Why the Gender Gap Controls the World

And what women can do about it.

When Maxine Lampe started her career as a teacher in the early 1970s, the school district refused to give her the head-of-household pay that men received- even though Lampe was in graduate school. Later, Lampe went into public school administration and found once again that her gender- and marital status- was a factor in her pay. While trying to negotiate the salary, one of the board members told her, “You don’t need as much pay because your husband is a professor and you have enough money.”

Since 1970 the gender pay gap has changed by 22.2 percent. In 2019 women earn 79 cents for every dollar earned by men. Even when women and men are doing the same exact job, women are paid 98 cents to every dollar a man is paid. That is what economists call a controlled gender pay gap. 

Employers in jobs that do not acknowledge the gender pay gap is more likely to have an uncontrolled pay gap. However, women who pay attention and ask how much people are being paid can help decrease the distance between gender pay.

In 2015 the median salary for men was 26 percent higher than the median salary for women. Now with some jobs taking action towards the gender pay gap, the median salary for men is roughly 21 percent higher than the median salary for women. 

Is this problem only in the United States? No, in Poland, women earn 91 cents to every dollar earned by a man. In Israel, women earn 81 cents to every dollar earned by a man. In South Korea, women earn 65 cents to every dollar earned by a man. 

The Institute for Women’s Policy Research estimates that women will not receive equal pay until 2059.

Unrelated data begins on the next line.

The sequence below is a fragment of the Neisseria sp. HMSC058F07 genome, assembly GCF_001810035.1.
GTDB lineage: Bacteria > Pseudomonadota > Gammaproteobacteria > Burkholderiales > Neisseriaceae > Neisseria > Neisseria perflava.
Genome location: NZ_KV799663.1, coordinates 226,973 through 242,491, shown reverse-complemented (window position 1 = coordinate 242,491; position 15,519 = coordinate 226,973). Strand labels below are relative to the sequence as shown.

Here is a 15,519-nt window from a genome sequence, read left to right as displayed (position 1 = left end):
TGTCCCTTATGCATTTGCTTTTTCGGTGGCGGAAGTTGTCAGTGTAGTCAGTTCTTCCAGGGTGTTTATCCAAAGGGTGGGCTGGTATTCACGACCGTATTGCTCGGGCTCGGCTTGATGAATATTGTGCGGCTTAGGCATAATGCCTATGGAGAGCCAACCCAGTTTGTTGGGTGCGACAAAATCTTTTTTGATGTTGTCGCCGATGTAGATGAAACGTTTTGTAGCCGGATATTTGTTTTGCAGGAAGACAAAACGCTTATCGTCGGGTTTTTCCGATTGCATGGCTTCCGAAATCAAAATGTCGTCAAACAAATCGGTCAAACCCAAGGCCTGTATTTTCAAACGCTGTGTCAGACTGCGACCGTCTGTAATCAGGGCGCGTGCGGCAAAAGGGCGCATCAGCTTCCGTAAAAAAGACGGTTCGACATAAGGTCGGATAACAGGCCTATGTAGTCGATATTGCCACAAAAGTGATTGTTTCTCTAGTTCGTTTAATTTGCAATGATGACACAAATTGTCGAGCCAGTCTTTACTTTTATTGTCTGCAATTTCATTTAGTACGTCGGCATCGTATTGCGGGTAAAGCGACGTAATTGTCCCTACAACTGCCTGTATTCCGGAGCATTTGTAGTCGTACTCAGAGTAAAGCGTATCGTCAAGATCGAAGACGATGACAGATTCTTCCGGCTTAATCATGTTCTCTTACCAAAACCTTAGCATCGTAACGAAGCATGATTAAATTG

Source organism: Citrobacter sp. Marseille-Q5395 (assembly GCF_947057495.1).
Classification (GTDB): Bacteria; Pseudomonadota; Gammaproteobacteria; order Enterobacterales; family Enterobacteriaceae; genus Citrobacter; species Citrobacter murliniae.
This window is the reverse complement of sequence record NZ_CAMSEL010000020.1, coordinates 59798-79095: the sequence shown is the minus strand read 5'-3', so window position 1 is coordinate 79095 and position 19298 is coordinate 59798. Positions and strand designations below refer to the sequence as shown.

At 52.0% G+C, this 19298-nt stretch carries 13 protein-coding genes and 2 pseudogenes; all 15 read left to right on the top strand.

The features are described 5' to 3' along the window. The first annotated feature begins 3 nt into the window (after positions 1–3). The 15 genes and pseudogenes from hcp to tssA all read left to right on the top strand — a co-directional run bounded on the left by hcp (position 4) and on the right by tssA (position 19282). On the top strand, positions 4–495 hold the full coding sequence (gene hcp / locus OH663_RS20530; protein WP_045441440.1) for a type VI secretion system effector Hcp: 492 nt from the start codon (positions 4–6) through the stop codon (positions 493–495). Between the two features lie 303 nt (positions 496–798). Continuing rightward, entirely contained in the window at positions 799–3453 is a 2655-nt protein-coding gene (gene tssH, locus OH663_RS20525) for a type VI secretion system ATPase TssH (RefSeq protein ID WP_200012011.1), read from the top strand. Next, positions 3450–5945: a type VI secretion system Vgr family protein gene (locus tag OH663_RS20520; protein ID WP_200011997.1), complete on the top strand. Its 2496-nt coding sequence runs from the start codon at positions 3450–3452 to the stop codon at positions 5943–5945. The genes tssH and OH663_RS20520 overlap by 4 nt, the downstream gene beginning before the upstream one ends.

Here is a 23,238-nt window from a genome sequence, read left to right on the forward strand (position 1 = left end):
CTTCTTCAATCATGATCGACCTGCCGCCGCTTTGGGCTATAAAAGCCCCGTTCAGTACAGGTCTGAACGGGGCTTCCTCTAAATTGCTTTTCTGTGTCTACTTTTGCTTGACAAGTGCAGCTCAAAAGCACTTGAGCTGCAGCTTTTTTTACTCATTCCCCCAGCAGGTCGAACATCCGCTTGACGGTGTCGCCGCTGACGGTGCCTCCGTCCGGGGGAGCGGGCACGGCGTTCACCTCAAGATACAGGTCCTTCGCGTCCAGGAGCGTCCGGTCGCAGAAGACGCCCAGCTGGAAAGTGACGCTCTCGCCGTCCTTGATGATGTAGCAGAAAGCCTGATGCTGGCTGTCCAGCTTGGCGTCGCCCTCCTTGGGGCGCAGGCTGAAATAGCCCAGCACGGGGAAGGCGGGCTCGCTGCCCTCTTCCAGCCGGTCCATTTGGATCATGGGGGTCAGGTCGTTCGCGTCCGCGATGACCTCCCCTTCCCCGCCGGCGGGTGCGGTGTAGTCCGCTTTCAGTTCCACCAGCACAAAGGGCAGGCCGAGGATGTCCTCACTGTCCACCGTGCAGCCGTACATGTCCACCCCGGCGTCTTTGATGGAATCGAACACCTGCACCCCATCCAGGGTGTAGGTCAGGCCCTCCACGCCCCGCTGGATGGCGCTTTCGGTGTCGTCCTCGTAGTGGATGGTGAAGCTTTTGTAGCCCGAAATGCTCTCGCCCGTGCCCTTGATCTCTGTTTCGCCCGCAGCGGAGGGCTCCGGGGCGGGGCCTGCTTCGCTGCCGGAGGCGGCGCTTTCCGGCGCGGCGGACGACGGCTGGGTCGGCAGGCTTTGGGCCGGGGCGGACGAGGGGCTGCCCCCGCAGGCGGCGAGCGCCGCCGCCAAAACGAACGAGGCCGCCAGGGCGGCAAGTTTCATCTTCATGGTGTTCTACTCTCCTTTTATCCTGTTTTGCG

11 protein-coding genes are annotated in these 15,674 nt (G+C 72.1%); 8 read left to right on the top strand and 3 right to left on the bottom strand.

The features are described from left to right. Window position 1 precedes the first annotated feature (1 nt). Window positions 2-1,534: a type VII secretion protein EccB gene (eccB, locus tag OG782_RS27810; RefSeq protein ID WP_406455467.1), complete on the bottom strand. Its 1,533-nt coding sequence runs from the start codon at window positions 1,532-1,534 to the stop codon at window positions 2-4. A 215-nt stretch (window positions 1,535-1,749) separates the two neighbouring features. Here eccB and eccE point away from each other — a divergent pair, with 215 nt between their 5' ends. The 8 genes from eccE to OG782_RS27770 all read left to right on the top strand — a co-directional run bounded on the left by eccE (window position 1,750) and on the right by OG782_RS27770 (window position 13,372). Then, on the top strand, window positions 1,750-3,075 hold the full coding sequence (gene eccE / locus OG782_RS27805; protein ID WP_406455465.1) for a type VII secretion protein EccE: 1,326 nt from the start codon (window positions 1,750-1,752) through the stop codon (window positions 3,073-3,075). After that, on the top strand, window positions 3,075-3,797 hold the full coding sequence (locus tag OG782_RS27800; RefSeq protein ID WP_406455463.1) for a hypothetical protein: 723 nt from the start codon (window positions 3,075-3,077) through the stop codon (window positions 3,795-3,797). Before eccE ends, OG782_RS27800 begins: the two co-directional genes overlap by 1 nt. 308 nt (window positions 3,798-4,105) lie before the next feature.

In 2015 the salary for men was 26 percent higher than the salary for women

In jobs, employers could be required to share their gender gap data with the government and hold them accountable or they could publicly disclose their wage gaps and then use pay audits to reduce them, as some firms have already done. 

However, the blame is not only on employers. Women can research what people are being paid at the job they want/have and negotiate their payments. 

Yes, some women lose time away from work because of children, but that does not mean they don’t deserve a raise. 

“It is logical for couples to decide that the person who earns less, usually a woman, does more of the household chores and child care. One person focuses on a career, and the other one does the lion’s share of the work at home. It’s why women earn less,” said Sari Kerr, an economist at Wellesley College in an article in the New York Times. 

Without equal pay, the gender pay gap will never close. When more employers shine a light on the gender pay gap, the gap itself will start to close.